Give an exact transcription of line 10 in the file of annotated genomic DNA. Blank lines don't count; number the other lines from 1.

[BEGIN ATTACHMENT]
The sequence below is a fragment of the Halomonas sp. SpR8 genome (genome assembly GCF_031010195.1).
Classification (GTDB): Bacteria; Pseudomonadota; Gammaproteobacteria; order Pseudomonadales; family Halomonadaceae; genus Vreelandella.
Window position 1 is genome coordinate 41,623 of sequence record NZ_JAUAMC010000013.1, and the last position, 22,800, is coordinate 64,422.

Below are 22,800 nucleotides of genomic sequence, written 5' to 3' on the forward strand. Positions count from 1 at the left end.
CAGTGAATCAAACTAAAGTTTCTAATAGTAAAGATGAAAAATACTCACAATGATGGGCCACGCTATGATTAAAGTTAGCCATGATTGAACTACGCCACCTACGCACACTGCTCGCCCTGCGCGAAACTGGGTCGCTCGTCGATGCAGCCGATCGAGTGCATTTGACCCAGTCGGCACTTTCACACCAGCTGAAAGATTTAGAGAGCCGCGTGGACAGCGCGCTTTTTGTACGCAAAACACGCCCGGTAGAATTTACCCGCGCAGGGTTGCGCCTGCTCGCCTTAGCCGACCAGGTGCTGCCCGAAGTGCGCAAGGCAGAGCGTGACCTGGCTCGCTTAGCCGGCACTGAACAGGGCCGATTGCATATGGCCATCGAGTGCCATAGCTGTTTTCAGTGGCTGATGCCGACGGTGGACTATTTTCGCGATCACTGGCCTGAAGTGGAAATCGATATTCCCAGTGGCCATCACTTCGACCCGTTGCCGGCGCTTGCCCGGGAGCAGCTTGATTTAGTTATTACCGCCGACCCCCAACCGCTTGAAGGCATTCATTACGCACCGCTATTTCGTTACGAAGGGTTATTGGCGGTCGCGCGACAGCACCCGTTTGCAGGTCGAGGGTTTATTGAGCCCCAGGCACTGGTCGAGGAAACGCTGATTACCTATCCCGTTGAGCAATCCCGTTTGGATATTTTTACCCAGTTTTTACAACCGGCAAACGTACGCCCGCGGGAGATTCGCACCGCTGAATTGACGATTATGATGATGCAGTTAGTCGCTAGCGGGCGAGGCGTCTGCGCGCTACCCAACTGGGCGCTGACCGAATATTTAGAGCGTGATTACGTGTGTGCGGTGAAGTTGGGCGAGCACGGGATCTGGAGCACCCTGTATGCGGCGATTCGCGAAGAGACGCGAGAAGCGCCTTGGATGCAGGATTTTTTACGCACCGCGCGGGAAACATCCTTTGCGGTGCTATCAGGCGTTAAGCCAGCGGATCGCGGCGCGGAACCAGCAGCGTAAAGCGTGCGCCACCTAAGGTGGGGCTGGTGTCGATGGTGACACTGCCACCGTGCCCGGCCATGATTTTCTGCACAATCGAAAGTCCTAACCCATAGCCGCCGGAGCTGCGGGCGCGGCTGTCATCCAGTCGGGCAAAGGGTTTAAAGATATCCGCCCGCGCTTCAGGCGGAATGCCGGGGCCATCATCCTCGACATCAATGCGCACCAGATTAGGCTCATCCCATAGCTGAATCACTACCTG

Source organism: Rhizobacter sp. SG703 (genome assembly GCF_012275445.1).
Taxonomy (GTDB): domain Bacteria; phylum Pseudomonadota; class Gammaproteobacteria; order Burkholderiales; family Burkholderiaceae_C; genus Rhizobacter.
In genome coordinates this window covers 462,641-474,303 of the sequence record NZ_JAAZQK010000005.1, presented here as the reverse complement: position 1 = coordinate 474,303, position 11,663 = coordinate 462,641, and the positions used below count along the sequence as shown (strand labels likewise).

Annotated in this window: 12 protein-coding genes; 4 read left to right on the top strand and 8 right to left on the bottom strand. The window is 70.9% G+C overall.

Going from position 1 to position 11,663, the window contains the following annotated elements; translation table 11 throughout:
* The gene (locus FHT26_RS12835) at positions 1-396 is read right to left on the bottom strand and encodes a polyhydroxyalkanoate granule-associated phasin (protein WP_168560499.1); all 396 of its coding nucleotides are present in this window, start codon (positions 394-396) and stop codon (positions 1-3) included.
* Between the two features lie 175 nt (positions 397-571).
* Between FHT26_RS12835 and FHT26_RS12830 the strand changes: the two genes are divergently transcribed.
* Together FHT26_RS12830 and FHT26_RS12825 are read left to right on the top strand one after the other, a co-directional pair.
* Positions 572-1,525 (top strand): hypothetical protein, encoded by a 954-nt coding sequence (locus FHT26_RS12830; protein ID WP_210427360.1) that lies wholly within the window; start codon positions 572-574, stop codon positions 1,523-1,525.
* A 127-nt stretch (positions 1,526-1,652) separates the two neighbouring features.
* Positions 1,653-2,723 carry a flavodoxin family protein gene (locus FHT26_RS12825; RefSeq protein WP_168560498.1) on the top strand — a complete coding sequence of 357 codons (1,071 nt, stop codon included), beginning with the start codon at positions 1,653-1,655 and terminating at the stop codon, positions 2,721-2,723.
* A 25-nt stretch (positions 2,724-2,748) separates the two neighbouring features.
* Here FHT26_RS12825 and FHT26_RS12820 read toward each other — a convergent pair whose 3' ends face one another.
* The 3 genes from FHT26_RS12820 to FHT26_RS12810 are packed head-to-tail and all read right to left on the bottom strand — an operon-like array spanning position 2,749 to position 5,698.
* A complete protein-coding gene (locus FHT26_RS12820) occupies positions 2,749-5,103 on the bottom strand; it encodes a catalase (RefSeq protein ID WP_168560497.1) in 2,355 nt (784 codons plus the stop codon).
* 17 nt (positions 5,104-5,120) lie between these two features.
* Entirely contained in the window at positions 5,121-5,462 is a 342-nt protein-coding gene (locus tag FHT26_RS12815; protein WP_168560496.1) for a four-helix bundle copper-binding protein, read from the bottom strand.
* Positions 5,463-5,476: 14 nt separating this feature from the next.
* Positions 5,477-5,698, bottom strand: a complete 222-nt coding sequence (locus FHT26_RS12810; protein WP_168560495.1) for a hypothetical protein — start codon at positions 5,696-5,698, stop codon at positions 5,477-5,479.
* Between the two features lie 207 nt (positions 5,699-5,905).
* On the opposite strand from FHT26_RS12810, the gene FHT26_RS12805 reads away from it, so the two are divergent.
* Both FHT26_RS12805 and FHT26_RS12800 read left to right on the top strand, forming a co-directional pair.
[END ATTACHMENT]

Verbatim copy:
Going from position 1 to position 11,663, the window contains the following annotated elements; translation table 11 throughout: